According to the World Resources Institute, every seventh person today lives in a region with scarce water resources. By 2025, this number could increase to 3.5bn, i.e. to almost half the world’s population. Pollution and the resulting threat to freshwater springs is one of the most frequent reasons for water shortages.
Pioneering work in the field of water footprints
The models that facilitate the establishment of the water footprint uses the volume of water used and reported by companies as input variable for the calculation of water intensity. “We are pioneers in this field. In order to ensure a reliable set of data, we take into account only those data that have been supplied by several providers. Data available for less than 80% of relevant business activity are not used in the model,” explains Hatak.
“Even though our water data currently only cover about half of our equity holdings, it is important for us to promote the availability of reliable water data. We achieve this goal on the one hand by publishing the water footprint itself, and on the other hand by entering into an intensive dialogue with our research partners,” as Hatak points out.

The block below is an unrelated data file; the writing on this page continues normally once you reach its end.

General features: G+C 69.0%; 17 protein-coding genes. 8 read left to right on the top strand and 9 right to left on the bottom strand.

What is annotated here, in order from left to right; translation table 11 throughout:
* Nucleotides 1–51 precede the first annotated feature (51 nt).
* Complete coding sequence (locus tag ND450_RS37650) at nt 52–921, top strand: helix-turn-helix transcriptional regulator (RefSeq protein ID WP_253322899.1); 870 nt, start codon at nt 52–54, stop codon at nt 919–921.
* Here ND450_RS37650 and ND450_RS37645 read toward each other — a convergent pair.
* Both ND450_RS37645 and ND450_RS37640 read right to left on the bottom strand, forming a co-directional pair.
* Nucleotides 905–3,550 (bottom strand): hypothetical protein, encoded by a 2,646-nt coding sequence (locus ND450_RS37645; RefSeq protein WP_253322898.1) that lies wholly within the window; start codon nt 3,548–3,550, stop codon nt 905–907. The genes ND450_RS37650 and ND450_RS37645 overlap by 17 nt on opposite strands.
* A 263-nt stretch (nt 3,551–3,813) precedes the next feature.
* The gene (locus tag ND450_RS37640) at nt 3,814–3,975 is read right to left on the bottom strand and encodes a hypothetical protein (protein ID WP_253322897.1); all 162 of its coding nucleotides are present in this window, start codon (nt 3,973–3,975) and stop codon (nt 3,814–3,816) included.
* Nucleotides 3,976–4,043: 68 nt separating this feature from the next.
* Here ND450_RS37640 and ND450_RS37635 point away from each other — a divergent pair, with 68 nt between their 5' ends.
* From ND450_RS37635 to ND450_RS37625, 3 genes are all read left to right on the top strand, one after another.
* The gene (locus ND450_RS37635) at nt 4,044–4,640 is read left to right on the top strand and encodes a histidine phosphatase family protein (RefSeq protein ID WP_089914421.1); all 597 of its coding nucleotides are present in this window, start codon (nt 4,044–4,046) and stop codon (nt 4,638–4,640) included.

Water footprint at 9.4mn litres of water per USD 1mn in sales
On the basis of the calculations of the ESG Research Team of Erste AM, the water use of a global, listed company amounts to 9.4mn litres of water (about 9,400m3) per USD 1mn in sales.
Region Water intensity in m3/USD in sales
Global equities 9,399
North American equities 14,997
European equities 2,856
Sources: data provided by Bloomberg, MSCI ESG, Institutional Shareholder Services Germany AG; calculations by Erste AM, water and sales data FY 2014-2017; values weighted by MCap
Location, location, location
Whereas every tonne of CO2 emitted or saved makes a global difference, water shortage is a local problem. “The relevant unit is therefore every regionally confined water catchment area,” explains Hatak. The water footprint sorts the regions of business activities in terms of water stress level from low to high. The higher the stress level, the higher the water risk.
For example, fruit cultivation in the Austrian region of Wachau (Lower Austria) is safe, whereas in the dry regions of California it is problematic. “Water consumption first has to be allocated to the region where the company operates in order to assess the risk of water shortage,” concludes Hatak.